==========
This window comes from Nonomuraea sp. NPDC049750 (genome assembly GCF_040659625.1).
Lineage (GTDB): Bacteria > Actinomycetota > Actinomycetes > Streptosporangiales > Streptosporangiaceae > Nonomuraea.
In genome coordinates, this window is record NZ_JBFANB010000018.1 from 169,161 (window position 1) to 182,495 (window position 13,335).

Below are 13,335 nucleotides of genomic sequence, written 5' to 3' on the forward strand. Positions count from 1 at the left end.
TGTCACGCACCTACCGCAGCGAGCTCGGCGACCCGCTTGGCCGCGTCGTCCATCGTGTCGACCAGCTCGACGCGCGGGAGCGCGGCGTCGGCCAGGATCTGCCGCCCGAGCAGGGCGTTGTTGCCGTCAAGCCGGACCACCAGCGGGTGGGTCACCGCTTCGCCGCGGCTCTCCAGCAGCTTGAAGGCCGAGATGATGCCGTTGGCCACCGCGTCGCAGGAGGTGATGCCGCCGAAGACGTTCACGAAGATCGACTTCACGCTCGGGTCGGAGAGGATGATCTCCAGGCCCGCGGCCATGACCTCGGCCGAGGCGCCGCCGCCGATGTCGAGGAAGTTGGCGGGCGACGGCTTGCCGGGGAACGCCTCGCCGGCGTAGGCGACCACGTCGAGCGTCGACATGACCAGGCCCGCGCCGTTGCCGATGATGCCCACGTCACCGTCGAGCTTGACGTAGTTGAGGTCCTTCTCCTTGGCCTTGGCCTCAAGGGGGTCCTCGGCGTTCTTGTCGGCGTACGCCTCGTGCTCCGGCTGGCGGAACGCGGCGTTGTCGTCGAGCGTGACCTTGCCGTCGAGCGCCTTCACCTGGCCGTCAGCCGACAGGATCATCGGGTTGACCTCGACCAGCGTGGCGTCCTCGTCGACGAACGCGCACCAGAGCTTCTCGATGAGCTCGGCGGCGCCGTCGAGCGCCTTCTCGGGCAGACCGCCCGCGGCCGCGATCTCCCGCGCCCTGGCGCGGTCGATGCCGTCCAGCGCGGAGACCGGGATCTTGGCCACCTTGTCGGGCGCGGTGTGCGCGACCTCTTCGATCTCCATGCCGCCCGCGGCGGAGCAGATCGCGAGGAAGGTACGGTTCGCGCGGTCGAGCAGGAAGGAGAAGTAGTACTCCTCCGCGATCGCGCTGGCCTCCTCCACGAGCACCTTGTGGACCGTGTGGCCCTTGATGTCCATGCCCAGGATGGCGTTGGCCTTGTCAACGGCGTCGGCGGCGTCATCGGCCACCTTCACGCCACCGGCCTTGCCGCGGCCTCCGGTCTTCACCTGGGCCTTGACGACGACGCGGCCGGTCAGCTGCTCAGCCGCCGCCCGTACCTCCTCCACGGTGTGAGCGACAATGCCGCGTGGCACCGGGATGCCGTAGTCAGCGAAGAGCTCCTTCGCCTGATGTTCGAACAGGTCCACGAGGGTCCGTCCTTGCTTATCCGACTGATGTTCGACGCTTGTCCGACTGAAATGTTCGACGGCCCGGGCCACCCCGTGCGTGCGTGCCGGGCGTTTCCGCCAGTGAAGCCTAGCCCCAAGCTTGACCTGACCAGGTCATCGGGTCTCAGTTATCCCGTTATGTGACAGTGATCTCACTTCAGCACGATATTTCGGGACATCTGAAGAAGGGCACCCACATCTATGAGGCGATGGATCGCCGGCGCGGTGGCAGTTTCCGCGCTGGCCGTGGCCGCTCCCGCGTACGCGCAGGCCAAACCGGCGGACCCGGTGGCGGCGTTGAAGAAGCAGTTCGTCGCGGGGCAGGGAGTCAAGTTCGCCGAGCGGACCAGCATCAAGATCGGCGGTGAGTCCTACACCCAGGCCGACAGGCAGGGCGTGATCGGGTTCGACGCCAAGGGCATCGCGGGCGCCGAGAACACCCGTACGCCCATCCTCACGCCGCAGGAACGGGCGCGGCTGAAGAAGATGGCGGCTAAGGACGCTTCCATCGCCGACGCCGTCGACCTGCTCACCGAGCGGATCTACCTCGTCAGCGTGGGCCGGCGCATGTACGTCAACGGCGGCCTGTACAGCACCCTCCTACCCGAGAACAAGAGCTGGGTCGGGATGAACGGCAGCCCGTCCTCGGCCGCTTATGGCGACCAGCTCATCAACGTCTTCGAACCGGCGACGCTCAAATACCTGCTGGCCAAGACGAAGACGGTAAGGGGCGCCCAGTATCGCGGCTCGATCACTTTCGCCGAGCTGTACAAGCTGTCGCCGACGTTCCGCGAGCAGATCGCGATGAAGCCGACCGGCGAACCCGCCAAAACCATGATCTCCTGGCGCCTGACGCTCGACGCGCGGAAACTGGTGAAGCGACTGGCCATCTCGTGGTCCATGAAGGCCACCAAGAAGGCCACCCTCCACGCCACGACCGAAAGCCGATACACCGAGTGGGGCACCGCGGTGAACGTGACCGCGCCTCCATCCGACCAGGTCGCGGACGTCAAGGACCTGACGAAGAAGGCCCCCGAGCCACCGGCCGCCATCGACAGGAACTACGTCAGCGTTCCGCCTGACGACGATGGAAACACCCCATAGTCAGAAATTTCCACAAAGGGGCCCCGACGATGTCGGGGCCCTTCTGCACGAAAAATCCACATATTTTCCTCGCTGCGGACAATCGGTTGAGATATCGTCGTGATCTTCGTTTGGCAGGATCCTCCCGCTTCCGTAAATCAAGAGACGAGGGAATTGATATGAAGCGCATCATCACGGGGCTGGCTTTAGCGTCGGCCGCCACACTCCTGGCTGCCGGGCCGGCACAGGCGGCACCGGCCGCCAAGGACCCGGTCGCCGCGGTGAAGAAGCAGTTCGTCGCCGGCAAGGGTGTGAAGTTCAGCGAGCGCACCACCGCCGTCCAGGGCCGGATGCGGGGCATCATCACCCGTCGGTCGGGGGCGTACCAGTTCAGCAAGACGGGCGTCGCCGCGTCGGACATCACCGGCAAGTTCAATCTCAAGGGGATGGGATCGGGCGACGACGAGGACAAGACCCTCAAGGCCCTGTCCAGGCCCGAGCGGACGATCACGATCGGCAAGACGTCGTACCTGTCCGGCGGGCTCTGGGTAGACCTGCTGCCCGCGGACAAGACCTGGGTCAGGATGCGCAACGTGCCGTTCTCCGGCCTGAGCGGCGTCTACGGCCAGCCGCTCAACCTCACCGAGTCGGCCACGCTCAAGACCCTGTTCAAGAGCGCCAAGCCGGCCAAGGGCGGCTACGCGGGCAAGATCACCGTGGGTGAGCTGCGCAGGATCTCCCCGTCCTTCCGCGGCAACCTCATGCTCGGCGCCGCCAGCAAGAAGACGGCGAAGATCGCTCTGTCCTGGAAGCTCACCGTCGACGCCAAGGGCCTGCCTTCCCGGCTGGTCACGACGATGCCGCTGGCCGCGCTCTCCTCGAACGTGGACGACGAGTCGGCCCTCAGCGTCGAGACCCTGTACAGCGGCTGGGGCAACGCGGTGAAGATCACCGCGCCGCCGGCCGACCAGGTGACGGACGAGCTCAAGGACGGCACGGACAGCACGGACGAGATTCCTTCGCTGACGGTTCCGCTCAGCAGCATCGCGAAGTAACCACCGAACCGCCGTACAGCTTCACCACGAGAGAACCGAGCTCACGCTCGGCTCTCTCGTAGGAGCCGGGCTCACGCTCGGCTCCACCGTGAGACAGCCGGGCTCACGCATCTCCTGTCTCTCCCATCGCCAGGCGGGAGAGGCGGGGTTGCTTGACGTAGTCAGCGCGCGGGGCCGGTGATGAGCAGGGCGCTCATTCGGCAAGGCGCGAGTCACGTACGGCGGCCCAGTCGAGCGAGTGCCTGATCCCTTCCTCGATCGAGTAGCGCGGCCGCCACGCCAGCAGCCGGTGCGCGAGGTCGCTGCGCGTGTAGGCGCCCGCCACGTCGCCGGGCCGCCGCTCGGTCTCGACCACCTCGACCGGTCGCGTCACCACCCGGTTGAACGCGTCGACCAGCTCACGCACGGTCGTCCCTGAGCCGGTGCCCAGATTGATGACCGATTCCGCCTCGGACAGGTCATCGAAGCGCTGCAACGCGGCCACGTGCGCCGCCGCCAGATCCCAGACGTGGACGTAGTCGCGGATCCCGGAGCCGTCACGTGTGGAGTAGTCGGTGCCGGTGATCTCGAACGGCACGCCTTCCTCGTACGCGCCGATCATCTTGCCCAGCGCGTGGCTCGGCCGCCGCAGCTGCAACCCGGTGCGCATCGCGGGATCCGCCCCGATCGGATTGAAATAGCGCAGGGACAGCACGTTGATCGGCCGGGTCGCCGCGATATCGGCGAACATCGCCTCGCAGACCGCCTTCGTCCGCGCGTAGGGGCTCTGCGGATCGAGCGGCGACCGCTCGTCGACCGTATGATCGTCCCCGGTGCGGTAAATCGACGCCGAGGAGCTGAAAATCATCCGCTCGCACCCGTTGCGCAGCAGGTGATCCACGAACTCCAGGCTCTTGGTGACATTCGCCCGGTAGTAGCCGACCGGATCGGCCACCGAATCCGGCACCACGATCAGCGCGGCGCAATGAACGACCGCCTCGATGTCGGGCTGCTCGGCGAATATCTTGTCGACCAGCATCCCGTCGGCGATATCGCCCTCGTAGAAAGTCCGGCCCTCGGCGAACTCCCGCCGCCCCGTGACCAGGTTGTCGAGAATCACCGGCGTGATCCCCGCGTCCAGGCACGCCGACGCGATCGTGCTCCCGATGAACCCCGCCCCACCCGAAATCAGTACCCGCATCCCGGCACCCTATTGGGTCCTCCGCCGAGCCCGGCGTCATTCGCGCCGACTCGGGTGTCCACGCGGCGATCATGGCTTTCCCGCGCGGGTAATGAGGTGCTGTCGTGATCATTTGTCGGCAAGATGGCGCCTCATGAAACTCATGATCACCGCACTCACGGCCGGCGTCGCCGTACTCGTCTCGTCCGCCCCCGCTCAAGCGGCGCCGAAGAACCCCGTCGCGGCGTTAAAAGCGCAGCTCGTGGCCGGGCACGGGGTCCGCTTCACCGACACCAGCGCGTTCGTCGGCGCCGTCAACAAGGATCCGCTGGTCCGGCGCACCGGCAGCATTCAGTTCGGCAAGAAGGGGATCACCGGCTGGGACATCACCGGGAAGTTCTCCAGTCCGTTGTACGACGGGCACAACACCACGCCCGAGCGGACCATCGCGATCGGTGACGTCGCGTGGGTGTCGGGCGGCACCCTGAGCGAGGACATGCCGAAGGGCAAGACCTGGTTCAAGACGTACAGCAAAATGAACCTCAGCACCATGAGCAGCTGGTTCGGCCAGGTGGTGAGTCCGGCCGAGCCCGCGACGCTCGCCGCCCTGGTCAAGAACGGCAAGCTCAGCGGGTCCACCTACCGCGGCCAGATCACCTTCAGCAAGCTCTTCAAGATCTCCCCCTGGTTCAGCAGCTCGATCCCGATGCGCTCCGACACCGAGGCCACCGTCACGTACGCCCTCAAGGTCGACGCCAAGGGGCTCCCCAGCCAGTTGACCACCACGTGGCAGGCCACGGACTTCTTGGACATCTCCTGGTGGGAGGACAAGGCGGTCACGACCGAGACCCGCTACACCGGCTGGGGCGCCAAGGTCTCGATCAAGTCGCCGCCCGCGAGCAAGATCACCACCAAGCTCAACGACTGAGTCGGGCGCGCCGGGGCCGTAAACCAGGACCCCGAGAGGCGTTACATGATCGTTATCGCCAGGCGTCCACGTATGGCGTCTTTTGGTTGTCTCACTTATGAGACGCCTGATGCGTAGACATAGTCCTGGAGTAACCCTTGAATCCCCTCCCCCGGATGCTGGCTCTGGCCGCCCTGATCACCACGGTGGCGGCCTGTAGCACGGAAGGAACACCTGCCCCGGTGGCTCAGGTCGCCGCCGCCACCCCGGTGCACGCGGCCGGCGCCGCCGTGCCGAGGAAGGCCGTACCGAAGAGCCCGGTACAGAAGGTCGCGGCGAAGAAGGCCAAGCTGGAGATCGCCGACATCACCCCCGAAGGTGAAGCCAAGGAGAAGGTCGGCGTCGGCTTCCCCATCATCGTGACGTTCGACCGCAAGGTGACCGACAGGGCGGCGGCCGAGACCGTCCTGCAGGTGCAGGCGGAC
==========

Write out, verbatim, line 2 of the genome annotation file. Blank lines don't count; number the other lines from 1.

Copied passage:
Lineage (GTDB): Bacteria > Actinomycetota > Actinomycetes > Streptosporangiales > Streptosporangiaceae > Nonomuraea.